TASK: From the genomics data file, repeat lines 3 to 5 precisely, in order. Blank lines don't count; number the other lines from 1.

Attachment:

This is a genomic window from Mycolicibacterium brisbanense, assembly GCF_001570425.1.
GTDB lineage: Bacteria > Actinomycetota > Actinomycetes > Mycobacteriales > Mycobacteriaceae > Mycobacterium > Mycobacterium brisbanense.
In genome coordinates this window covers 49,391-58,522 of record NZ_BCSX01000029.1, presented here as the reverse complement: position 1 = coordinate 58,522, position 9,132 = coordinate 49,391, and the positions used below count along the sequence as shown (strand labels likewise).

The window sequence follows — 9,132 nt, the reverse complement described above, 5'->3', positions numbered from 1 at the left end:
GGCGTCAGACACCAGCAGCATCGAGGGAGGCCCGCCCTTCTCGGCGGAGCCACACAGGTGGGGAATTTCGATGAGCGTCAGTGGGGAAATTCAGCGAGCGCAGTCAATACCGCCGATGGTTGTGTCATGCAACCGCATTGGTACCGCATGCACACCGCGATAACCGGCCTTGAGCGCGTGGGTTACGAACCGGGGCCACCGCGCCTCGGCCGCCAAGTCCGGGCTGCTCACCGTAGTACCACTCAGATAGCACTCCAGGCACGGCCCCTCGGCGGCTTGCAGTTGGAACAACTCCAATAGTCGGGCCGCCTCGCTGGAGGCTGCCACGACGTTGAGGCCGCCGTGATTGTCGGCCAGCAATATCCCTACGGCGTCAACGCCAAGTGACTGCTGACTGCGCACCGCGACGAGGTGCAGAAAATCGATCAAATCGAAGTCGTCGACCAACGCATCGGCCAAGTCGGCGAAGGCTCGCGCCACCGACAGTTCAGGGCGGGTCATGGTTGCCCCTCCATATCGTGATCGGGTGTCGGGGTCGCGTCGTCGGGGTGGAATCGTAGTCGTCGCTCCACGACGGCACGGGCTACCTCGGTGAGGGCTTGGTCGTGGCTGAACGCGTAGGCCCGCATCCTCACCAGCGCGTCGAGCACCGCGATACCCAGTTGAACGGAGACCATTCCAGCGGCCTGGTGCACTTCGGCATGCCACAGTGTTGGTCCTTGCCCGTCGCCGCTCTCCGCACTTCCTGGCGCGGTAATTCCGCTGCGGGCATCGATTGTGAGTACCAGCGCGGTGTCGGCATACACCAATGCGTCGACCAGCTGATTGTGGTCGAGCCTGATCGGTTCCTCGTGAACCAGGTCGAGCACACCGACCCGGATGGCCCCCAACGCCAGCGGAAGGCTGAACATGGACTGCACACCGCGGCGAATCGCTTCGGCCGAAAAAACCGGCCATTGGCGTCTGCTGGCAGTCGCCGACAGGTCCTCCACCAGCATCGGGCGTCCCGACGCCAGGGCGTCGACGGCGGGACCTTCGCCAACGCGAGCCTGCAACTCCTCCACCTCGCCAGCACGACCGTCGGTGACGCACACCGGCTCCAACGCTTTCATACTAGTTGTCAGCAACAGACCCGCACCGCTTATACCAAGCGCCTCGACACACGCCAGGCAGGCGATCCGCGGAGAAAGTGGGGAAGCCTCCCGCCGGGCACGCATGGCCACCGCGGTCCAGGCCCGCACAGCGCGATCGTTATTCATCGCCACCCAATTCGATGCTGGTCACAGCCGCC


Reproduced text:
In genome coordinates this window covers 49,391-58,522 of record NZ_BCSX01000029.1, presented here as the reverse complement: position 1 = coordinate 58,522, position 9,132 = coordinate 49,391, and the positions used below count along the sequence as shown (strand labels likewise).

The window sequence follows — 9,132 nt, the reverse complement described above, 5'->3', positions numbered from 1 at the left end:
GGCGTCAGACACCAGCAGCATCGAGGGAGGCCCGCCCTTCTCGGCGGAGCCACACAGGTGGGGAATTTCGATGAGCGTCAGTGGGGAAATTCAGCGAGCGCAGTCAATACCGCCGATGGTTGTGTCATGCAACCGCATTGGTACCGCATGCACACCGCGATAACCGGCCTTGAGCGCGTGGGTTACGAACCGGGGCCACCGCGCCTCGGCCGCCAAGTCCGGGCTGCTCACCGTAGTACCACTCAGATAGCACTCCAGGCACGGCCCCTCGGCGGCTTGCAGTTGGAACAACTCCAATAGTCGGGCCGCCTCGCTGGAGGCTGCCACGACGTTGAGGCCGCCGTGATTGTCGGCCAGCAATATCCCTACGGCGTCAACGCCAAGTGACTGCTGACTGCGCACCGCGACGAGGTGCAGAAAATCGATCAAATCGAAGTCGTCGACCAACGCATCGGCCAAGTCGGCGAAGGCTCGCGCCACCGACAGTTCAGGGCGGGTCATGGTTGCCCCTCCATATCGTGATCGGGTGTCGGGGTCGCGTCGTCGGGGTGGAATCGTAGTCGTCGCTCCACGACGGCACGGGCTACCTCGGTGAGGGCTTGGTCGTGGCTGAACGCGTAGGCCCGCATCCTCACCAGCGCGTCGAGCACCGCGATACCCAGTTGAACGGAGACCATTCCAGCGGCCTGGTGCACTTCGGCATGCCACAGTGTTGGTCCTTGCCCGTCGCCGCTCTCCGCACTTCCTGGCGCGGTAATTCCGCTGCGGGCATCGATTGTGAGTACCAGCGCGGTGTCGGCATACACCAATGCGTCGACCAGCTGATTGTGGTCGAGCCTGATCGGTTCCTCGTGAACCAGGTCGAGCACACCGACCCGGATGGCCCCCAACGCCAGCGGAAGGCTGAACATGGACTGCACACCGCGGCGAATCGCTTCGGCCGAAAAAACCGGCCATTGGCGTCTGCTGGCAGTCGCCGACAGGTCCTCCACCAGCATCGGGCGTCCCGACGCCAGGGCGTCGACGGCGGGACCTTCGCCAACGCGAGCCTGCAACTCCTCCACCTCGCCAGCACGACCGTCGGTGACGCACACCGGCTCCAACGCTTTCATACTAGTTGTCAGCAACAGACCCGCACCGCTTATACCAAGCGCCTCGACACACGCCAGGCAGGCGATCCGCGGAGAAAGTGGGGAAGCCTCCCGCCGGGCACGCATGGCCACCGCGGTCCAGGCCCGCACAGCGCGATCGTTATTCATCGCCACCCAATTCGATGCTGGTCACAGCCGCC